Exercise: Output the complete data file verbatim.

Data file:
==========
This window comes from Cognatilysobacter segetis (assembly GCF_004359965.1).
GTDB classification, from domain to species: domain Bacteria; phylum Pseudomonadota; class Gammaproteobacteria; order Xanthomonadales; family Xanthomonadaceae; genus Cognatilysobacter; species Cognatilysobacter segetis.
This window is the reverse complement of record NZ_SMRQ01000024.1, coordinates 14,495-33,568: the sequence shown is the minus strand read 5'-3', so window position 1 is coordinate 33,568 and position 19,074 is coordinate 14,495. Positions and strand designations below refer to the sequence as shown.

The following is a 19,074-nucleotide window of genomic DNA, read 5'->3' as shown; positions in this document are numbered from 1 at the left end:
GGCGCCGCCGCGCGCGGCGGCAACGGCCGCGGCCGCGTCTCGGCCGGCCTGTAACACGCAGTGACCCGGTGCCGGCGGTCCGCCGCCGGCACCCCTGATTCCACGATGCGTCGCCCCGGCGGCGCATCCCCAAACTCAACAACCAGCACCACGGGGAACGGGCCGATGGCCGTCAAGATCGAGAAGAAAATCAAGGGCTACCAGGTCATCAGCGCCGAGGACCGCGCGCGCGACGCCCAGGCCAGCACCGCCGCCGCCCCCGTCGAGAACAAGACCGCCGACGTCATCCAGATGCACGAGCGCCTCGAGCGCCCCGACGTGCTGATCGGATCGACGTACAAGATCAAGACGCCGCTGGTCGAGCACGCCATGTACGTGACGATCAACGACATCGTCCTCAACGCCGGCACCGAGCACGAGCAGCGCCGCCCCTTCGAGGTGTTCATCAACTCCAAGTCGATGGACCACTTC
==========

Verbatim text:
This window comes from Cognatilysobacter segetis (assembly GCF_004359965.1).
GTDB classification, from domain to species: domain Bacteria; phylum Pseudomonadota; class Gammaproteobacteria; order Xanthomonadales; family Xanthomonadaceae; genus Cognatilysobacter; species Cognatilysobacter segetis.
This window is the reverse complement of record NZ_SMRQ01000024.1, coordinates 14,495-33,568: the sequence shown is the minus strand read 5'-3', so window position 1 is coordinate 33,568 and position 19,074 is coordinate 14,495. Positions and strand designations below refer to the sequence as shown.

The following is a 19,074-nucleotide window of genomic DNA, read 5'->3' as shown; positions in this document are numbered from 1 at the left end:
GGCGCCGCCGCGCGCGGCGGCAACGGCCGCGGCCGCGTCTCGGCCGGCCTGTAACACGCAGTGACCCGGTGCCGGCGGTCCGCCGCCGGCACCCCTGATTCCACGATGCGTCGCCCCGGCGGCGCATCCCCAAACTCAACAACCAGCACCACGGGGAACGGGCCGATGGCCGTCAAGATCGAGAAGAAAATCAAGGGCTACCAGGTCATCAGCGCCGAGGACCGCGCGCGCGACGCCCAGGCCAGCACCGCCGCCGCCCCCGTCGAGAACAAGACCGCCGACGTCATCCAGATGCACGAGCGCCTCGAGCGCCCCGACGTGCTGATCGGATCGACGTACAAGATCAAGACGCCGCTGGTCGAGCACGCCATGTACGTGACGATCAACGACATCGTCCTCAACGCCGGCACCGAGCACGAGCAGCGCCGCCCCTTCGAGGTGTTCATCAACTCCAAGTCGATGGACCACTTC